Showing posts from July, 2024
  FMC who Run the CCT now have the CCAN! By Stephen Weir Minister Chu and Carnival Kids Late last week Jennifer Michelle Hirlehey, the board chair of the Festival Management Committee (FMC), which oversees the annual Caribbean Carnival in Toronto, issued a statement announcing the formation of the Caribbean Community Advocacy Network (CCAN). Writing in the latest edition of the social media-based Toronto Carnival Insider, Hirlehey commented on the success of last week’s Carnival Launch at the Scarborough Town Centre. All levels of government were present at the launch, and the Board Chair said she is “deeply encouraged by the expressions of support from representatives of the Government at the Federal, Provincial, and Municipal levels,” so much so that the FMC is moving ahead with the creation of this new advocacy arm. What exactly is the new CCAN? Hirlehey explains, “While the FMC and the carnival remain non-political, we are dedicated to promoting socio-political, cultural, and econo


  By Stephen Weir: Pantastic Canada Day Weekend Toronto’s Ambassador of Pan had a busy Canada Day Weekend, teaching library users all about the pan and its history in the city. When she wasn’t at the Northern District Library, she was performing for museum-goers at the Aga Khan Museum. Suzette Vidale is an innovative steelpan artist. With roots from St. Lucia and Trinidad, the home of the steelpan, Suzette has incorporated the rich and vibrant cultures of Toronto into her diverse repertoire. A consummate performer, she came to the Northern District Library just north of the Yonge and Eglinton intersection. Over the course of Saturday, she not only entertained adults, teens, and children with music ranging from Bob Marley classics to David Rudder hits, but she also taught the audience about the history of the steelpan in Trinidad and Canada. Hope Pan Man Pat’s ears are burning—she gave a huge shoutout to one of the pioneers of pan in the city. Kudos went out as well to the electronic st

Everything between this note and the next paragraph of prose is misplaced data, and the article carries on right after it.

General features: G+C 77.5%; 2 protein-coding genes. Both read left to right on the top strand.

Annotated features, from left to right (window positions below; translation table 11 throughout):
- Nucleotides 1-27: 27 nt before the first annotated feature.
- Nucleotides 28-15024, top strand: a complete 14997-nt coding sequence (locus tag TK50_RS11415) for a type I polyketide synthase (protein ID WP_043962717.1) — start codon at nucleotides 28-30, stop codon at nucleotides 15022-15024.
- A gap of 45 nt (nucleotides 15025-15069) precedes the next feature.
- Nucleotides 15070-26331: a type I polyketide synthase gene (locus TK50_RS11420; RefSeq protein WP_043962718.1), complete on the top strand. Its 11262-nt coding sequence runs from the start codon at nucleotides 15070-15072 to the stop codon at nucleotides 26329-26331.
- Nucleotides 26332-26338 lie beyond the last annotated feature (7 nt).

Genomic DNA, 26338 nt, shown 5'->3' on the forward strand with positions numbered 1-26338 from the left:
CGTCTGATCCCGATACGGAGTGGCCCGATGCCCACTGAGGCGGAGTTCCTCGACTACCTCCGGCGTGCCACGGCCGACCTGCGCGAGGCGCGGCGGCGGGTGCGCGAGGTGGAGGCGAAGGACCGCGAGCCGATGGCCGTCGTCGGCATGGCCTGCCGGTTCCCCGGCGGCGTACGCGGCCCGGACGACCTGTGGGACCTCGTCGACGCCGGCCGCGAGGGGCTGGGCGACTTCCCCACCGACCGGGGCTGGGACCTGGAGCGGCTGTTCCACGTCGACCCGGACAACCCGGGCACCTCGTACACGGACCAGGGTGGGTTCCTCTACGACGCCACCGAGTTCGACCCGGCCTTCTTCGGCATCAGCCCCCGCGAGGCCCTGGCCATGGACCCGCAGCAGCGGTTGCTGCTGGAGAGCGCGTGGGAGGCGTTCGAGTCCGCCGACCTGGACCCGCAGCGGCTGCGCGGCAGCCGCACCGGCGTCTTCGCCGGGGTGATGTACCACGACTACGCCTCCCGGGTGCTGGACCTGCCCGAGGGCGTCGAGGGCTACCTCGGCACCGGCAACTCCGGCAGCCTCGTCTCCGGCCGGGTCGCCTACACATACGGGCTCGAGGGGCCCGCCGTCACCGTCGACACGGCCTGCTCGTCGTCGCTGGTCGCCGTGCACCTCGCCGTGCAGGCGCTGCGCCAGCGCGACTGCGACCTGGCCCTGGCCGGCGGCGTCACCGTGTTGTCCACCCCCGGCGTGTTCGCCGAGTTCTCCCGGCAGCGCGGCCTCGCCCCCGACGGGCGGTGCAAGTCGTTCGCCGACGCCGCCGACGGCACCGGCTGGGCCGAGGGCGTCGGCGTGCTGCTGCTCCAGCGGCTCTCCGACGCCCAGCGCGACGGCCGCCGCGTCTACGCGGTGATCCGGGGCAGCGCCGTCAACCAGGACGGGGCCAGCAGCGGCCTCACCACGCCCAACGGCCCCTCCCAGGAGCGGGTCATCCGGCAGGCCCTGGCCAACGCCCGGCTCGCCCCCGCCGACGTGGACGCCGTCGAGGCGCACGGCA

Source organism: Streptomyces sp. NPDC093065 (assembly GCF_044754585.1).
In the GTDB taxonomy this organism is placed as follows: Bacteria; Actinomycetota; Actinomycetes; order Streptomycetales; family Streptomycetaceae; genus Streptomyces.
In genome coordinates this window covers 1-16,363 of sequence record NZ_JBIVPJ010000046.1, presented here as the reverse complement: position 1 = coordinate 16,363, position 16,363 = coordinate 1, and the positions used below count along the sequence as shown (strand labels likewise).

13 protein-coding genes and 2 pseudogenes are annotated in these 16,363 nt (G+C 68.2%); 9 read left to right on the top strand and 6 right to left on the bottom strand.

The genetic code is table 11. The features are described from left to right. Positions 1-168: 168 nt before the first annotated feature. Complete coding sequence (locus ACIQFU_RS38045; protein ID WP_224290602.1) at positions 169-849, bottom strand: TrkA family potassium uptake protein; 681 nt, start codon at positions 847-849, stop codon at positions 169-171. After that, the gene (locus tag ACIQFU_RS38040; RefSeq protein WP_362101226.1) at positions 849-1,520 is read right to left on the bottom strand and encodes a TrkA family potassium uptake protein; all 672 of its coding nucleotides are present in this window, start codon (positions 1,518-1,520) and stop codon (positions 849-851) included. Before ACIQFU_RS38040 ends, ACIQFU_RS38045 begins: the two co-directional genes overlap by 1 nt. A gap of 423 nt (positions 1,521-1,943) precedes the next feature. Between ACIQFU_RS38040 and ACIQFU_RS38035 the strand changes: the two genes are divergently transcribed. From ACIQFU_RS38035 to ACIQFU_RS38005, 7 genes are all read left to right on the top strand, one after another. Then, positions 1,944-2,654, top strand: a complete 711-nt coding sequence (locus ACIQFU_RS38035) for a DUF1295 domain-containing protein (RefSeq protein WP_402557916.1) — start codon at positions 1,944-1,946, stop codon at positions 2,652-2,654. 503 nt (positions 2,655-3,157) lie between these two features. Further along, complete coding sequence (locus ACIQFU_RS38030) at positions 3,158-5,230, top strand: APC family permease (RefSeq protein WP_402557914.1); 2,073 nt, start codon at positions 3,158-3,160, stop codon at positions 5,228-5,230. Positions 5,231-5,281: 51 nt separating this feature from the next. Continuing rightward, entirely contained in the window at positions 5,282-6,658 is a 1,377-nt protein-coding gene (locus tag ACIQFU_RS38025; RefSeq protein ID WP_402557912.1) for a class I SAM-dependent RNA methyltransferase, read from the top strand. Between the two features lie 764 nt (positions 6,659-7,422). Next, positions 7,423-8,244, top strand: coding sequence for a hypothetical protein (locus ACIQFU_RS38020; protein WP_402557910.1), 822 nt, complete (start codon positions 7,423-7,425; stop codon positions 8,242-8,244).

Shared with Public HE IS FINALLY FREE. Clarence Woodhouse, a 21 year old Indigenous male and member of the Pinaymootang FirstNation, had in 1973 recently moved to Winnipeg from the Fairford Indian Reserve, 240 kilometres north-west of Winnipeg. He had no criminal record and was gainfully employed. On July 22, 1973, he was charged with the brutal murder of a man called Ting Fong Chan, killed by unknown assailants five days earlier on the streets of Winnipeg as he walked home from work. Mr. Woodhouse was not there when Mr. Chan was killed and had no involvement in the homicide. Nevertheless, he was arrested and assaulted and forced to sign a false confession that he had murdered Mr. Chan. Clarence Woodhouse’s co-accused, his brother Russell Woodhouse, Brian Anderson and Allan Woodhouse were also assaulted by members of the Winnipeg Police Service and forced to sign their own confessions to murdering Mr. Chan. All four men proclaimed their innocence, but no one believed them. The nightm